by Dennis Townsend, Contributing Writer
You and your boyfriend started dating a little more than five years ago, and you’re both in your twenties, and for the most part, it’s been a good relationship. I say "for the most part," because as a child, your boyfriend was diagnosed with ADHD, Attention Deficit Hyperactivity Disorder, and ODD, Oppositional Defiant Disorder. He is prone to bouts of hyperactivity, impulsive behavior, loss of self control and memory lapses. You have been living together for a year, and there is talk of getting engaged, but suddenly you don’t know if you can cope with his mental problems anymore. You love him and that’s a fact, but do you love him enough to take on the challenges that are destined to become a part of the relationship? That’s the big question in your mind at this moment. Should you stay, or should you abandon any dreams of having a normal cohabitation in the form of a marriage?
He gets annoyed and frustrated very easily which often leads into a verbal fight where he gets so angry that he slams his fist against walls and throws things around the room. In your mind you know that he wouldn’t do you physical harm, but watching him get angry makes you unsure and you have a tendency to cringe. And to reinforce the slight fears that you do have is the fact that he sometimes refuses to take his medication because he says that he doesn’t like the way it makes him feel. And so now you don’t know if you can deal with a future with both him and his symptoms. First of all I must stress that I am not a psychiatrist or a medical doctor of any sort, but I can tell you what I have learned after doing research and having discussions with a friend of mine who is in the field of mental health. The following opinions are my own and by no means dictate a viable solution, and is only suggestive information and should be taken as such.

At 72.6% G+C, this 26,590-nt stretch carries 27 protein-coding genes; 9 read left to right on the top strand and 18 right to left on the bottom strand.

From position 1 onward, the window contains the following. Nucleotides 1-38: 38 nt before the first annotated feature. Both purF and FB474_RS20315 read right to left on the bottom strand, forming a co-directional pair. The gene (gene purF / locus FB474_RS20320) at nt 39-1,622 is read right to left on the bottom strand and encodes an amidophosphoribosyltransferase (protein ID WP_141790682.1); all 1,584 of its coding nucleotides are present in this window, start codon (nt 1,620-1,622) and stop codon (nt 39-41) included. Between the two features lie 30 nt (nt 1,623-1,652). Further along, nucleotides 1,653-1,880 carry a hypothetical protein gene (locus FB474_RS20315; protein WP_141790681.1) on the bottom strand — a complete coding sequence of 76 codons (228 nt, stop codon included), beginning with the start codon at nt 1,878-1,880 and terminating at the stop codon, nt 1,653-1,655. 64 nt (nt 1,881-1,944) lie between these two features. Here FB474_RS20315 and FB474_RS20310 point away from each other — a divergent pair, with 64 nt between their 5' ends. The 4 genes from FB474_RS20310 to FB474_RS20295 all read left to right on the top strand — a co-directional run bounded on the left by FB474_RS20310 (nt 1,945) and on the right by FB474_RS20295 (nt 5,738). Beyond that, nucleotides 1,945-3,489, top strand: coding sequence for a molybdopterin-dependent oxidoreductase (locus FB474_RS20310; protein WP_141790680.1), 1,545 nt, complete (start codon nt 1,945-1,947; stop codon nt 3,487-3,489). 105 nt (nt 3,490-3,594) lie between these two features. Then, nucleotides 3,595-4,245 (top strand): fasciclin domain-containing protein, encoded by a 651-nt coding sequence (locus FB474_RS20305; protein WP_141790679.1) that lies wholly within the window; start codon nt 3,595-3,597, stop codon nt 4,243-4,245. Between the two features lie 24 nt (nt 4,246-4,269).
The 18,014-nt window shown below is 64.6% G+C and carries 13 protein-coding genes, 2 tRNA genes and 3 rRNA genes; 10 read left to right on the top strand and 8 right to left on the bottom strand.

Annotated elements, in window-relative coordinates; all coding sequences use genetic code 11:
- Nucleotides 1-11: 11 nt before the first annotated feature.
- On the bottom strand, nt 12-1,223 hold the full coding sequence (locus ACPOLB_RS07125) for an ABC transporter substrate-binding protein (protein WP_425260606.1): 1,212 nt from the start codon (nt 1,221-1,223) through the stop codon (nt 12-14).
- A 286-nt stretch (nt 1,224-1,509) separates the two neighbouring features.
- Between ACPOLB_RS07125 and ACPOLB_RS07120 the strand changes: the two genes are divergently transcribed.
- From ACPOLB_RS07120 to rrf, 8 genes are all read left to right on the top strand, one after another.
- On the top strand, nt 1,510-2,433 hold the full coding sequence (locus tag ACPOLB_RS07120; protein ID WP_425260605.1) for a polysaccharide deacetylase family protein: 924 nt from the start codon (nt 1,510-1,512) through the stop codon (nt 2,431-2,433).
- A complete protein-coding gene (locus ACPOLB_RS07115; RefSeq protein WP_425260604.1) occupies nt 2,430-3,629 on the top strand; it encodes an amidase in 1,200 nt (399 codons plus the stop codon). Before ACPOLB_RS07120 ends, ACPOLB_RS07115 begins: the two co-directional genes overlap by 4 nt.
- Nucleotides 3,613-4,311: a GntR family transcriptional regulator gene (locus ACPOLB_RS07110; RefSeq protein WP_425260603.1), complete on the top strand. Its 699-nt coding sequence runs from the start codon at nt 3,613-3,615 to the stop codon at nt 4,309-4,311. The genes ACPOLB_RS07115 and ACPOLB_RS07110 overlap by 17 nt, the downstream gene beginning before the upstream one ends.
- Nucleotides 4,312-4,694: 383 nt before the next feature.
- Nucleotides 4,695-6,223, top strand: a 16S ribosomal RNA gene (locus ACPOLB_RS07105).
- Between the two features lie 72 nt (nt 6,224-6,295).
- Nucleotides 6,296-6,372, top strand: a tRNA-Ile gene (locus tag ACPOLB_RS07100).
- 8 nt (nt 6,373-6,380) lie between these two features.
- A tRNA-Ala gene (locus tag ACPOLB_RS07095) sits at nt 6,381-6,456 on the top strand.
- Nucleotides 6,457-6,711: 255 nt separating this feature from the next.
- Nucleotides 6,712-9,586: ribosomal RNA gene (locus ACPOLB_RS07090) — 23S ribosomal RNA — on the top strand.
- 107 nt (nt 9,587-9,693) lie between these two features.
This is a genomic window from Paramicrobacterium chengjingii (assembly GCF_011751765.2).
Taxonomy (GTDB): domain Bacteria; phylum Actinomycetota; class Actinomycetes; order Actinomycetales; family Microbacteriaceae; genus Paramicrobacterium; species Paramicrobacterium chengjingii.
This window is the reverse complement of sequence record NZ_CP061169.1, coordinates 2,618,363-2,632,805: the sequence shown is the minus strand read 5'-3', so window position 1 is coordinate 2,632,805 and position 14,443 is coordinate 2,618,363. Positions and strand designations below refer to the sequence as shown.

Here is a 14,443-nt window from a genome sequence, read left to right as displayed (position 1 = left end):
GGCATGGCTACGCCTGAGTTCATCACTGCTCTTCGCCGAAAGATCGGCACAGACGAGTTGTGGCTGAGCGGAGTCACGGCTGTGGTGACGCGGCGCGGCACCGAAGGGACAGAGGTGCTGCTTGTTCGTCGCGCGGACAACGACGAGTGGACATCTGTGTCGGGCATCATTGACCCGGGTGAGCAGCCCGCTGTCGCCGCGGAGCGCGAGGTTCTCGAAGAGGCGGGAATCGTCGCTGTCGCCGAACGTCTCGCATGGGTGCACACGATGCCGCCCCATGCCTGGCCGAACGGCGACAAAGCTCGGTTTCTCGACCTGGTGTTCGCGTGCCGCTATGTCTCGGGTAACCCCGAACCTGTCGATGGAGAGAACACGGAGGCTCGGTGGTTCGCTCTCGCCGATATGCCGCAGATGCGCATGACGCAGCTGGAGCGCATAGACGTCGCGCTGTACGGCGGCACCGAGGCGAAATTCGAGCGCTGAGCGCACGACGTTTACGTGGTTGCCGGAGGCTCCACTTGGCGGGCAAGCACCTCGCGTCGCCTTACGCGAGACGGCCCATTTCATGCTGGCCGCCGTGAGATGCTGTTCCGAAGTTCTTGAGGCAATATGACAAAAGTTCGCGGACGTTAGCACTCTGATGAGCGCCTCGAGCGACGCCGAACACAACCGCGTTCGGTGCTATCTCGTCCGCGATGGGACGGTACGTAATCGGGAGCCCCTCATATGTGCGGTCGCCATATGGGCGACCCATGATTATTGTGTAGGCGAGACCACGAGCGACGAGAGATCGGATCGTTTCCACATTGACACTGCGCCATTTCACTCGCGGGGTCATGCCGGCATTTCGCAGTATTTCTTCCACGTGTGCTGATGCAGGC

If you are in a relationship like the one described above, the best course of action I would suggest is to leave. The woman in this situation is not up to the challenge, and it sounds like she doesn’t want to be and that’s all I need to know. When you’re choosing a life partner, it's about being open-minded and learning to be a noble person. It’s also about loving and being in love, it’s about something that you can understand that doesn’t make you "cringe" while you’re trying to make it work, and trust me, "foreign and scary" are two deadly ingredients when trying to form a relationship. Also, saying that you’re sure he won’t physically harm you is a crap-shoot and foolish and you don’t ever want to gamble with your life. Can a relationship like this work or does one give up hope? Yes, it can work, but it takes added diligence and the person with the illness has to manage the condition effectively and the partner needs to be temperamentally suited for and at peace with the challenge. It’s plain to see that the woman above is not ready for the challenges but obstacles like this can be overcome, just remember, it takes the right ingredients.